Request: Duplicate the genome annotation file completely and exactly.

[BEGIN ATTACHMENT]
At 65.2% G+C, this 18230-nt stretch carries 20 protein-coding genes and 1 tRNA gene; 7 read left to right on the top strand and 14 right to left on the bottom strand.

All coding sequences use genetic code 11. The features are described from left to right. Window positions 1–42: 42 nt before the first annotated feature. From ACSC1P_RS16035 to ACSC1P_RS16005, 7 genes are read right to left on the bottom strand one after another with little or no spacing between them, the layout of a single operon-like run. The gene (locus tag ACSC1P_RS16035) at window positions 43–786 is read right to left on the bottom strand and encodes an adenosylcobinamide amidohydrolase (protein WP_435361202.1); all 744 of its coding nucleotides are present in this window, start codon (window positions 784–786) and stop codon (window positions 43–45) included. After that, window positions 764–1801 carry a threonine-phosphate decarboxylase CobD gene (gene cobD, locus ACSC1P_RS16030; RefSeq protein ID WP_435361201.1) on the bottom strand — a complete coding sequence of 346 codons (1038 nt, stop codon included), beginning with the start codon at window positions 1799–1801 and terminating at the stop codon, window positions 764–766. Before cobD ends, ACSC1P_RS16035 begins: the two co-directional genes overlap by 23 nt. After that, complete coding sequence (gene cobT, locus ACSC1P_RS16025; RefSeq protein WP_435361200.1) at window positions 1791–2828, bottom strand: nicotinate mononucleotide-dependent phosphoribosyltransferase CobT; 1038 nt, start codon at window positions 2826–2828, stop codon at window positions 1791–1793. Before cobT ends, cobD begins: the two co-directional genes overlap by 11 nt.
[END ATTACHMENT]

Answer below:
At 65.2% G+C, this 18230-nt stretch carries 20 protein-coding genes and 1 tRNA gene; 7 read left to right on the top strand and 14 right to left on the bottom strand.

All coding sequences use genetic code 11. The features are described from left to right. Window positions 1–42: 42 nt before the first annotated feature. From ACSC1P_RS16035 to ACSC1P_RS16005, 7 genes are read right to left on the bottom strand one after another with little or no spacing between them, the layout of a single operon-like run. The gene (locus tag ACSC1P_RS16035) at window positions 43–786 is read right to left on the bottom strand and encodes an adenosylcobinamide amidohydrolase (protein WP_435361202.1); all 744 of its coding nucleotides are present in this window, start codon (window positions 784–786) and stop codon (window positions 43–45) included. After that, window positions 764–1801 carry a threonine-phosphate decarboxylase CobD gene (gene cobD, locus ACSC1P_RS16030; RefSeq protein ID WP_435361201.1) on the bottom strand — a complete coding sequence of 346 codons (1038 nt, stop codon included), beginning with the start codon at window positions 1799–1801 and terminating at the stop codon, window positions 764–766. Before cobD ends, ACSC1P_RS16035 begins: the two co-directional genes overlap by 23 nt. After that, complete coding sequence (gene cobT, locus ACSC1P_RS16025; RefSeq protein WP_435361200.1) at window positions 1791–2828, bottom strand: nicotinate mononucleotide-dependent phosphoribosyltransferase CobT; 1038 nt, start codon at window positions 2826–2828, stop codon at window positions 1791–1793. Before cobT ends, cobD begins: the two co-directional genes overlap by 11 nt.